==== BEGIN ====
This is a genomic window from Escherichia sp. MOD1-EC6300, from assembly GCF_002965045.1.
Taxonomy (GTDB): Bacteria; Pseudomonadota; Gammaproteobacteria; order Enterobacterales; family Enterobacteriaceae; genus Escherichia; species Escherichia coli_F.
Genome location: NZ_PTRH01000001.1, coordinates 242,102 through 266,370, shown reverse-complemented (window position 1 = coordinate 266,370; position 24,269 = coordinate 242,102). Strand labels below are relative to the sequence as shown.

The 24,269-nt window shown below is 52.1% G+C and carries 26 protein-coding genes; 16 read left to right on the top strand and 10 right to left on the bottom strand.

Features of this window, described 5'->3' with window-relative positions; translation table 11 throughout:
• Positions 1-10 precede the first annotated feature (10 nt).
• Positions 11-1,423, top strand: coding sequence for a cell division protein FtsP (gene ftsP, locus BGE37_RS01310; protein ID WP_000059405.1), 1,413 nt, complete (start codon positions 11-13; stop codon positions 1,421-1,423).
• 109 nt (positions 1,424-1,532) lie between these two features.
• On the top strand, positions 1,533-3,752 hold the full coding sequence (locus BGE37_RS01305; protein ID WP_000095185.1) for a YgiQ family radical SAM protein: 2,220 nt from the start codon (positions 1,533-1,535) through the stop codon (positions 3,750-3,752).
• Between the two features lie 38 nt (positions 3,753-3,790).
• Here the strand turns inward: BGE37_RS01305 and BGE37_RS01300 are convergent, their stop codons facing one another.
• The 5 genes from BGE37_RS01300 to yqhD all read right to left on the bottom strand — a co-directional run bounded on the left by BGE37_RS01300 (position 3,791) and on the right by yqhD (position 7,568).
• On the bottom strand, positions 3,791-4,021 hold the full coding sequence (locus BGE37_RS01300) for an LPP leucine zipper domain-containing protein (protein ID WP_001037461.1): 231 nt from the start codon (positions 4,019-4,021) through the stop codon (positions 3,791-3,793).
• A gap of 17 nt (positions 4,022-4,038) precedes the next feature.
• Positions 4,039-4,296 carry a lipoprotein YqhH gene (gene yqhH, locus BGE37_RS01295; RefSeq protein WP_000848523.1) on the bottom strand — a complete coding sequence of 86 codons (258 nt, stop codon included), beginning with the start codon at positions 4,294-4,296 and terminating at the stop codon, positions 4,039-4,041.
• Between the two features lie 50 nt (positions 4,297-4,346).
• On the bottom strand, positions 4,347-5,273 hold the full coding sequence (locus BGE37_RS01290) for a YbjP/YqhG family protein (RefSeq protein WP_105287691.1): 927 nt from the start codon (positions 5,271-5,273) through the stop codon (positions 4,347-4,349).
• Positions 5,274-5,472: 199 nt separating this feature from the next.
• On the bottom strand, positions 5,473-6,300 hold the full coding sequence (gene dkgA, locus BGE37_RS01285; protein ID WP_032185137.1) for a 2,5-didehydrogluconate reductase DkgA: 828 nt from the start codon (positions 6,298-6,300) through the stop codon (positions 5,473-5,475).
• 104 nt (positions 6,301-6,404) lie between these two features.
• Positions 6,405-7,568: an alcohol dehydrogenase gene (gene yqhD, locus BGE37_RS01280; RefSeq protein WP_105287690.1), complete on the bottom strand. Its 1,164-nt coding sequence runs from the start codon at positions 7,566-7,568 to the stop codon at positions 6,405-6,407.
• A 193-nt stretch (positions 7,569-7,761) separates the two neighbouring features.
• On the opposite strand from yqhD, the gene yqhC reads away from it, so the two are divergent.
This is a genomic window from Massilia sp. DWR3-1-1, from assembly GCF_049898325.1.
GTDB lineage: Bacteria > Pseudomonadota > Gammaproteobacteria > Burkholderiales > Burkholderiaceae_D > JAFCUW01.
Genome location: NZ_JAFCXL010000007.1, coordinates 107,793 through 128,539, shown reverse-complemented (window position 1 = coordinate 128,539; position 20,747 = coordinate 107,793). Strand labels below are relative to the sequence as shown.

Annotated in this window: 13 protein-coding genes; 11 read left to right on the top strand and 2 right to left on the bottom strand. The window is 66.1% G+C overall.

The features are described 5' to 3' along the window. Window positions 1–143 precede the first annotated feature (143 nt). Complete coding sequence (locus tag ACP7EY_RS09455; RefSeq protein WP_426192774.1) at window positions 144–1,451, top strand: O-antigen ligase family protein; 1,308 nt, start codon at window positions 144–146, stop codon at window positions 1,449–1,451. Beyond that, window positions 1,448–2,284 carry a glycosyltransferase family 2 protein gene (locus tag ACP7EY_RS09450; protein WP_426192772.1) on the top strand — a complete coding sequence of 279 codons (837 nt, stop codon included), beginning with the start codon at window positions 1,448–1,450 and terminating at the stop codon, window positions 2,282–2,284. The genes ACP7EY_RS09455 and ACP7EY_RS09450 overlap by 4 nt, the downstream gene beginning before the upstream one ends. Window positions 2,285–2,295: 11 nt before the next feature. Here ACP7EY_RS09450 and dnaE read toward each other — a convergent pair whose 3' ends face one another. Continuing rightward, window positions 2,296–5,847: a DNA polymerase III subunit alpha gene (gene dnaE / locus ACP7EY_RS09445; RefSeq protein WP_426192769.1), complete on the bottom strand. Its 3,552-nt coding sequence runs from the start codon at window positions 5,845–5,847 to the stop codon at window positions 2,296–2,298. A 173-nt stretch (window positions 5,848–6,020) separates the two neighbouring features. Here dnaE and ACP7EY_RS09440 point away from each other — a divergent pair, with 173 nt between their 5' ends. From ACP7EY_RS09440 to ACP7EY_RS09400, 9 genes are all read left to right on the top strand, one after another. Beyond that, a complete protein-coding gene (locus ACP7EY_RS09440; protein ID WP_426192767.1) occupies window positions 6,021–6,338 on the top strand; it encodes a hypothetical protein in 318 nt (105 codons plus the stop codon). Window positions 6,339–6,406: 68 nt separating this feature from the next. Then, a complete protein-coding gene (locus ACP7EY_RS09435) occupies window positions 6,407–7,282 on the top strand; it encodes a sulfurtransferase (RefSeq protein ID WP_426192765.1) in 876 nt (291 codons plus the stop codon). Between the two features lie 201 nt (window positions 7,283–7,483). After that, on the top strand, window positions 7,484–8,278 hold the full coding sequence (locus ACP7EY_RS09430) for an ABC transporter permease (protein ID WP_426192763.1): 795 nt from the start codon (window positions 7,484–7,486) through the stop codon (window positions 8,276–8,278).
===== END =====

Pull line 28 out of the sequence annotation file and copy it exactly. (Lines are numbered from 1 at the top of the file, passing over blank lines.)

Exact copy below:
The features are described 5' to 3' along the window. Window positions 1–143 precede the first annotated feature (143 nt). Complete coding sequence (locus tag ACP7EY_RS09455; RefSeq protein WP_426192774.1) at window positions 144–1,451, top strand: O-antigen ligase family protein; 1,308 nt, start codon at window positions 144–146, stop codon at window positions 1,449–1,451. Beyond that, window positions 1,448–2,284 carry a glycosyltransferase family 2 protein gene (locus tag ACP7EY_RS09450; protein WP_426192772.1) on the top strand — a complete coding sequence of 279 codons (837 nt, stop codon included), beginning with the start codon at window positions 1,448–1,450 and terminating at the stop codon, window positions 2,282–2,284. The genes ACP7EY_RS09455 and ACP7EY_RS09450 overlap by 4 nt, the downstream gene beginning before the upstream one ends. Window positions 2,285–2,295: 11 nt before the next feature. Here ACP7EY_RS09450 and dnaE read toward each other — a convergent pair whose 3' ends face one another. Continuing rightward, window positions 2,296–5,847: a DNA polymerase III subunit alpha gene (gene dnaE / locus ACP7EY_RS09445; RefSeq protein WP_426192769.1), complete on the bottom strand. Its 3,552-nt coding sequence runs from the start codon at window positions 5,845–5,847 to the stop codon at window positions 2,296–2,298. A 173-nt stretch (window positions 5,848–6,020) separates the two neighbouring features. Here dnaE and ACP7EY_RS09440 point away from each other — a divergent pair, with 173 nt between their 5' ends. From ACP7EY_RS09440 to ACP7EY_RS09400, 9 genes are all read left to right on the top strand, one after another. Beyond that, a complete protein-coding gene (locus ACP7EY_RS09440; protein ID WP_426192767.1) occupies window positions 6,021–6,338 on the top strand; it encodes a hypothetical protein in 318 nt (105 codons plus the stop codon). Window positions 6,339–6,406: 68 nt separating this feature from the next. Then, a complete protein-coding gene (locus ACP7EY_RS09435) occupies window positions 6,407–7,282 on the top strand; it encodes a sulfurtransferase (RefSeq protein ID WP_426192765.1) in 876 nt (291 codons plus the stop codon). Between the two features lie 201 nt (window positions 7,283–7,483). After that, on the top strand, window positions 7,484–8,278 hold the full coding sequence (locus ACP7EY_RS09430) for an ABC transporter permease (protein ID WP_426192763.1): 795 nt from the start codon (window positions 7,484–7,486) through the stop codon (window positions 8,276–8,278).